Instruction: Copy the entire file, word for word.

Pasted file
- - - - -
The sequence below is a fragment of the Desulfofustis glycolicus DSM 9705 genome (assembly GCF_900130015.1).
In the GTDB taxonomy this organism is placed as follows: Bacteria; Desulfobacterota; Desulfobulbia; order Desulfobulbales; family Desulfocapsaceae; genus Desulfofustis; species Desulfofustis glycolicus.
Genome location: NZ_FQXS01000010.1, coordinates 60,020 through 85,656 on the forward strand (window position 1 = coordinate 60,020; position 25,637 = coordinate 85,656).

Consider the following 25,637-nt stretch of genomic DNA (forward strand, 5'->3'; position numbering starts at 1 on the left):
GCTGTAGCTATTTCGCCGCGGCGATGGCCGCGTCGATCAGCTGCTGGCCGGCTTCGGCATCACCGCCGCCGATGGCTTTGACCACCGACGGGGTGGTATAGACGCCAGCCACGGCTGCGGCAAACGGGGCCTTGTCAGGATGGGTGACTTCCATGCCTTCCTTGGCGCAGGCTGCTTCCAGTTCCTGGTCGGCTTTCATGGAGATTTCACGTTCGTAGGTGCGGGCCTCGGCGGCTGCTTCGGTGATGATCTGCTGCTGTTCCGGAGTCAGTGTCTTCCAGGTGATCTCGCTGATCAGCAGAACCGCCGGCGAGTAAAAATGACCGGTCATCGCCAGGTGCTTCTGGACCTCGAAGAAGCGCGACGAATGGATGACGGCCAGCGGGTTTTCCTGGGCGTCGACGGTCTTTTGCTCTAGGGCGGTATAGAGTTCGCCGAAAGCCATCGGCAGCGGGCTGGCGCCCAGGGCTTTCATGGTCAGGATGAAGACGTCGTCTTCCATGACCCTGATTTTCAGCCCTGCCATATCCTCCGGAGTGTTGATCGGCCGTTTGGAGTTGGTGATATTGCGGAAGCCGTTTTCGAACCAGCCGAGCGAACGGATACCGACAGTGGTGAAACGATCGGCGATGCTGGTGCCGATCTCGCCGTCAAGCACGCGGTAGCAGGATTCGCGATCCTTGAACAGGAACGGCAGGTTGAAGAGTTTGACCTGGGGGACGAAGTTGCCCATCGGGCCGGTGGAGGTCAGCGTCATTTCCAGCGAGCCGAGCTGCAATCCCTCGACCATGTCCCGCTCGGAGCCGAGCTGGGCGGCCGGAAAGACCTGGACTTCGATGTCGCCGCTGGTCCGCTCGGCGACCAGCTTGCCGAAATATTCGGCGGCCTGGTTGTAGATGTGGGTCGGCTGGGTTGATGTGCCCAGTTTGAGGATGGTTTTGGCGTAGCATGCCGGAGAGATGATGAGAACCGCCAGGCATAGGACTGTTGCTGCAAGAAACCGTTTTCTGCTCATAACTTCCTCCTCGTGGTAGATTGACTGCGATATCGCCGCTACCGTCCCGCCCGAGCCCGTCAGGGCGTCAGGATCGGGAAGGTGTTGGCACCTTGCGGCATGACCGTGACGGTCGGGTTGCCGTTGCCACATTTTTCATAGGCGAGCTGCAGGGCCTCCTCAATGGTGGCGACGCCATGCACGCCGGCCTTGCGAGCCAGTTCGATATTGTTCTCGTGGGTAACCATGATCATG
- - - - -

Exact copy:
The sequence below is a fragment of the Desulfofustis glycolicus DSM 9705 genome (assembly GCF_900130015.1).
In the GTDB taxonomy this organism is placed as follows: Bacteria; Desulfobacterota; Desulfobulbia; order Desulfobulbales; family Desulfocapsaceae; genus Desulfofustis; species Desulfofustis glycolicus.
Genome location: NZ_FQXS01000010.1, coordinates 60,020 through 85,656 on the forward strand (window position 1 = coordinate 60,020; position 25,637 = coordinate 85,656).

Consider the following 25,637-nt stretch of genomic DNA (forward strand, 5'->3'; position numbering starts at 1 on the left):
GCTGTAGCTATTTCGCCGCGGCGATGGCCGCGTCGATCAGCTGCTGGCCGGCTTCGGCATCACCGCCGCCGATGGCTTTGACCACCGACGGGGTGGTATAGACGCCAGCCACGGCTGCGGCAAACGGGGCCTTGTCAGGATGGGTGACTTCCATGCCTTCCTTGGCGCAGGCTGCTTCCAGTTCCTGGTCGGCTTTCATGGAGATTTCACGTTCGTAGGTGCGGGCCTCGGCGGCTGCTTCGGTGATGATCTGCTGCTGTTCCGGAGTCAGTGTCTTCCAGGTGATCTCGCTGATCAGCAGAACCGCCGGCGAGTAAAAATGACCGGTCATCGCCAGGTGCTTCTGGACCTCGAAGAAGCGCGACGAATGGATGACGGCCAGCGGGTTTTCCTGGGCGTCGACGGTCTTTTGCTCTAGGGCGGTATAGAGTTCGCCGAAAGCCATCGGCAGCGGGCTGGCGCCCAGGGCTTTCATGGTCAGGATGAAGACGTCGTCTTCCATGACCCTGATTTTCAGCCCTGCCATATCCTCCGGAGTGTTGATCGGCCGTTTGGAGTTGGTGATATTGCGGAAGCCGTTTTCGAACCAGCCGAGCGAACGGATACCGACAGTGGTGAAACGATCGGCGATGCTGGTGCCGATCTCGCCGTCAAGCACGCGGTAGCAGGATTCGCGATCCTTGAACAGGAACGGCAGGTTGAAGAGTTTGACCTGGGGGACGAAGTTGCCCATCGGGCCGGTGGAGGTCAGCGTCATTTCCAGCGAGCCGAGCTGCAATCCCTCGACCATGTCCCGCTCGGAGCCGAGCTGGGCGGCCGGAAAGACCTGGACTTCGATGTCGCCGCTGGTCCGCTCGGCGACCAGCTTGCCGAAATATTCGGCGGCCTGGTTGTAGATGTGGGTCGGCTGGGTTGATGTGCCCAGTTTGAGGATGGTTTTGGCGTAGCATGCCGGAGAGATGATGAGAACCGCCAGGCATAGGACTGTTGCTGCAAGAAACCGTTTTCTGCTCATAACTTCCTCCTCGTGGTAGATTGACTGCGATATCGCCGCTACCGTCCCGCCCGAGCCCGTCAGGGCGTCAGGATCGGGAAGGTGTTGGCACCTTGCGGCATGACCGTGACGGTCGGGTTGCCGTTGCCACATTTTTCATAGGCGAGCTGCAGGGCCTCCTCAATGGTGGCGACGCCATGCACGCCGGCCTTGCGAGCCAGTTCGATATTGTTCTCGTGGGTAACCATGATCATG